The interesting thing about listening is that we must be completely silent inside to deeply hear. And sometimes what we hear does not form into sentences that make logical sense. But there is always something to hear. I returned home from WonderLIT with two words… Let Go.
Within the month that followed I returned to Boston from my Portsmouth winter and put my home on the market after thirty years of Back Bay living feeling the call of greener pastures in a smaller walkable village with access to local food, clean water, and kind community. My home sold within the week and suddenly my future was a wide-open sky of blue. That’s when I knew I needed more listening and opened my email to find a season of silent retreats being offered by Hallelujah Farm in Chesterfield, New Hampshire. This is a place with hundreds of sacred acres of open pasture and farmland. I had visited the upper farm with my family in 2014 for a reunion when the vision for a lower farm retreat house was just taking shape. We took a tour of the new construction where I got my first glimpse of black walnut in the beautiful custom woodwork.. I was mesmerized and knew I would be back one day. Why it took me almost a decade to come back is another story having to do with a protracted illness that ultimately led to a magnificent reshaping of my entire life and career in hospitality.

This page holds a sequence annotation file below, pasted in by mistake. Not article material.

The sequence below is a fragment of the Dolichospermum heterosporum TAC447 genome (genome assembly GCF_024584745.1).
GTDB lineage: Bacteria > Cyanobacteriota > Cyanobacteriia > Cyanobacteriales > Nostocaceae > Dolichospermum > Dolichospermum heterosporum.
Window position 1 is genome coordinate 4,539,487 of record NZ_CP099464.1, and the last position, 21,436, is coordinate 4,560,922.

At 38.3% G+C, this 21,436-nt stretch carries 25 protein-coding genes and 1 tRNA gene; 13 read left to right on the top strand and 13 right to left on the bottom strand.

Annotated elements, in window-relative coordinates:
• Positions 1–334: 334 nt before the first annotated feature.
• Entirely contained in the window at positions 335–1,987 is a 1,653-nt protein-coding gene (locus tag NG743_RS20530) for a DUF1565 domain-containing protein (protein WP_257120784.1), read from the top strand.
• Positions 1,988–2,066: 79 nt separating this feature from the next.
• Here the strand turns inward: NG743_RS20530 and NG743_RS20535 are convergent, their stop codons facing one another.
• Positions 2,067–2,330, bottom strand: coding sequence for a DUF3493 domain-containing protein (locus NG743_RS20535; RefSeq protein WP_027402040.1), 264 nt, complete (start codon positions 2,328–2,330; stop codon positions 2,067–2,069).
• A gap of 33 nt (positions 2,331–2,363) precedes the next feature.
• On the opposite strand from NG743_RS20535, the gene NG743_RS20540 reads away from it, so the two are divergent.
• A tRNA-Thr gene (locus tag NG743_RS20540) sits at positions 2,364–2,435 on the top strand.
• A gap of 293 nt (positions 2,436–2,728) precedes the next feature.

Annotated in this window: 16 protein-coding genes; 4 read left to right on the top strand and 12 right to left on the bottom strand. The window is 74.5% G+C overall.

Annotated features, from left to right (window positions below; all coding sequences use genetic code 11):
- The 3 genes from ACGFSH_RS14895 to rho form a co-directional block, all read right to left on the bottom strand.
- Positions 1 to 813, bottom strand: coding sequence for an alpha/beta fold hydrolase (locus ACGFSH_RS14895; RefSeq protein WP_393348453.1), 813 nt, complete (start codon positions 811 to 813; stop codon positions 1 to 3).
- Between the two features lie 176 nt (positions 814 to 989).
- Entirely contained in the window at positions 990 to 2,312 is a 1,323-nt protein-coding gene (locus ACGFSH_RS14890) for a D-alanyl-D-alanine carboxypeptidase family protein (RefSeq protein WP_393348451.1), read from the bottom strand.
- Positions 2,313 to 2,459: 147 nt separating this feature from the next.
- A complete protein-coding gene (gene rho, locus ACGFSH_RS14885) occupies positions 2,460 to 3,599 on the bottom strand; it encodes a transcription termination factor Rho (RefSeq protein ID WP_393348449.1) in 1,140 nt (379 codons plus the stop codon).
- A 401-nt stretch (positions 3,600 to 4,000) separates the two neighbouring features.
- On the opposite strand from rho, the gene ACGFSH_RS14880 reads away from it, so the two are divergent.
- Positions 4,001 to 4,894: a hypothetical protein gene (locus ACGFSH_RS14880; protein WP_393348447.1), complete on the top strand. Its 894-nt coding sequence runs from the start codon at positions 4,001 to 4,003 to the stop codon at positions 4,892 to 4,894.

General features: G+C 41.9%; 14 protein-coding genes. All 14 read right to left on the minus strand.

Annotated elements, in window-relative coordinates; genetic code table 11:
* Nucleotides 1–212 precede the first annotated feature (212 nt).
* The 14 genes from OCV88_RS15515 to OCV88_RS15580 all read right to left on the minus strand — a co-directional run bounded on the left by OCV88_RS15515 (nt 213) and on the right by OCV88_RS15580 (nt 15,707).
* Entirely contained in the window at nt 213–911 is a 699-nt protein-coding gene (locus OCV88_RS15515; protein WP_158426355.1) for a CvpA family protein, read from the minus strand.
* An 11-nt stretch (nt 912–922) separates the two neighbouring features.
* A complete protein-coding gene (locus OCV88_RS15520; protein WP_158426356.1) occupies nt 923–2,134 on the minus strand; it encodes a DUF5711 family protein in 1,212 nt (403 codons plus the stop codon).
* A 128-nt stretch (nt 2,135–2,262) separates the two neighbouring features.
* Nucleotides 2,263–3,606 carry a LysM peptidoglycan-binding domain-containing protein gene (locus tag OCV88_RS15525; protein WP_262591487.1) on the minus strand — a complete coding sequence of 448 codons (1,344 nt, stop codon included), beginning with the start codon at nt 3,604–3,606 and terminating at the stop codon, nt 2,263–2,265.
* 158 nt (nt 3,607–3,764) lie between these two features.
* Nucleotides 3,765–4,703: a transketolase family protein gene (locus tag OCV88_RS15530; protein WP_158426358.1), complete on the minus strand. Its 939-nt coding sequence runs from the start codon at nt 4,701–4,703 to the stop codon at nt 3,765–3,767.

Perhaps this is the point in the story where you may be expecting to hear the enlightened part, the part where I heard all the beautiful messages about what I am supposed to do with my life, how Kim and I will make WonderLIT into a non-profit to transform suffering, and where I will go when I leave Boston on June 30th. But the interesting thing about listening to all that black walnut in the silence is that it offered me only negative space and nothing at all except a deep sense of feeling loved and held by grace. I moved to the rhythm of three other beautiful humans, a coyote, a hummingbird, a babbling brook, mottled sunlight, black flies, and ants. I drove away with only a question, “How am I to respond?”.
And so it is that you will have to wait for my story to unfold knowing that my black walnut writing tablet and I will be leaving Boston within thirty days and nights. Know that wherever I show up black walnut has made me a better listener and with this gift I find a renewed certainty that wherever I go I will hear the call and respond with love.
Literary Apothecary & Curator of Stories for Medicine